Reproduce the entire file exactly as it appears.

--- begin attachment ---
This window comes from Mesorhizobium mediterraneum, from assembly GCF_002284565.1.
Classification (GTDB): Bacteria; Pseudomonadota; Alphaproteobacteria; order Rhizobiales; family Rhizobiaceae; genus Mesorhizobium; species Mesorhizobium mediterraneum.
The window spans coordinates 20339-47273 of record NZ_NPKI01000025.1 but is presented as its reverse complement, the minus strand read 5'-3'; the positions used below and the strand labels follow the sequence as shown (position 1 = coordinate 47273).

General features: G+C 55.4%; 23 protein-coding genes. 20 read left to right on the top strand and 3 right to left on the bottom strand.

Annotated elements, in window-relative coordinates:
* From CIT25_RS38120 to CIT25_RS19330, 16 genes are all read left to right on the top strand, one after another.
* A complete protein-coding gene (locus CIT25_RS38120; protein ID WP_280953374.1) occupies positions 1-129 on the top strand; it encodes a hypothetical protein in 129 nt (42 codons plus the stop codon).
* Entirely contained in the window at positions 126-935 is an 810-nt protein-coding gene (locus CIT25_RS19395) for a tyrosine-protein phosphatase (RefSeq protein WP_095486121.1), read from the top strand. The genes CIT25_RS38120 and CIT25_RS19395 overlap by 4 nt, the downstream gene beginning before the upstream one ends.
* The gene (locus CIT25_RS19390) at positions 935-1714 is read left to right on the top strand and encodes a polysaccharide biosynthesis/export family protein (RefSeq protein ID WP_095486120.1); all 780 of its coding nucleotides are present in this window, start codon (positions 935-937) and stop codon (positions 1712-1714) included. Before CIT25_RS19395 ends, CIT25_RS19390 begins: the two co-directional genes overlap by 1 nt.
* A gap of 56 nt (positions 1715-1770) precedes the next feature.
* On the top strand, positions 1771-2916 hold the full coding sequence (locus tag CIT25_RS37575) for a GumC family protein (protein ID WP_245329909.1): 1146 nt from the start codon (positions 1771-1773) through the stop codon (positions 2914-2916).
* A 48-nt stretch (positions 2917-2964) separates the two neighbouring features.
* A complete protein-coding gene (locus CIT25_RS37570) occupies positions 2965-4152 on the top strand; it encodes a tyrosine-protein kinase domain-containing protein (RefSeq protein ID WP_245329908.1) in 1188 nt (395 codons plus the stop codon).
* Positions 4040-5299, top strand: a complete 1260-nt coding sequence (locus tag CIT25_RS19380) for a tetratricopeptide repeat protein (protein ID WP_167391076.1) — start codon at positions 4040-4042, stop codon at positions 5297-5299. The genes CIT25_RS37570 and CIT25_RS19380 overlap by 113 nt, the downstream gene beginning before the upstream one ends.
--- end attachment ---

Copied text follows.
This window comes from Mesorhizobium mediterraneum, from assembly GCF_002284565.1.
Classification (GTDB): Bacteria; Pseudomonadota; Alphaproteobacteria; order Rhizobiales; family Rhizobiaceae; genus Mesorhizobium; species Mesorhizobium mediterraneum.
The window spans coordinates 20339-47273 of record NZ_NPKI01000025.1 but is presented as its reverse complement, the minus strand read 5'-3'; the positions used below and the strand labels follow the sequence as shown (position 1 = coordinate 47273).

General features: G+C 55.4%; 23 protein-coding genes. 20 read left to right on the top strand and 3 right to left on the bottom strand.

Annotated elements, in window-relative coordinates:
* From CIT25_RS38120 to CIT25_RS19330, 16 genes are all read left to right on the top strand, one after another.
* A complete protein-coding gene (locus CIT25_RS38120; protein ID WP_280953374.1) occupies positions 1-129 on the top strand; it encodes a hypothetical protein in 129 nt (42 codons plus the stop codon).
* Entirely contained in the window at positions 126-935 is an 810-nt protein-coding gene (locus CIT25_RS19395) for a tyrosine-protein phosphatase (RefSeq protein WP_095486121.1), read from the top strand. The genes CIT25_RS38120 and CIT25_RS19395 overlap by 4 nt, the downstream gene beginning before the upstream one ends.
* The gene (locus CIT25_RS19390) at positions 935-1714 is read left to right on the top strand and encodes a polysaccharide biosynthesis/export family protein (RefSeq protein ID WP_095486120.1); all 780 of its coding nucleotides are present in this window, start codon (positions 935-937) and stop codon (positions 1712-1714) included. Before CIT25_RS19395 ends, CIT25_RS19390 begins: the two co-directional genes overlap by 1 nt.
* A gap of 56 nt (positions 1715-1770) precedes the next feature.
* On the top strand, positions 1771-2916 hold the full coding sequence (locus tag CIT25_RS37575) for a GumC family protein (protein ID WP_245329909.1): 1146 nt from the start codon (positions 1771-1773) through the stop codon (positions 2914-2916).
* A 48-nt stretch (positions 2917-2964) separates the two neighbouring features.
* A complete protein-coding gene (locus CIT25_RS37570) occupies positions 2965-4152 on the top strand; it encodes a tyrosine-protein kinase domain-containing protein (RefSeq protein ID WP_245329908.1) in 1188 nt (395 codons plus the stop codon).
* Positions 4040-5299, top strand: a complete 1260-nt coding sequence (locus tag CIT25_RS19380) for a tetratricopeptide repeat protein (protein ID WP_167391076.1) — start codon at positions 4040-4042, stop codon at positions 5297-5299. The genes CIT25_RS37570 and CIT25_RS19380 overlap by 113 nt, the downstream gene beginning before the upstream one ends.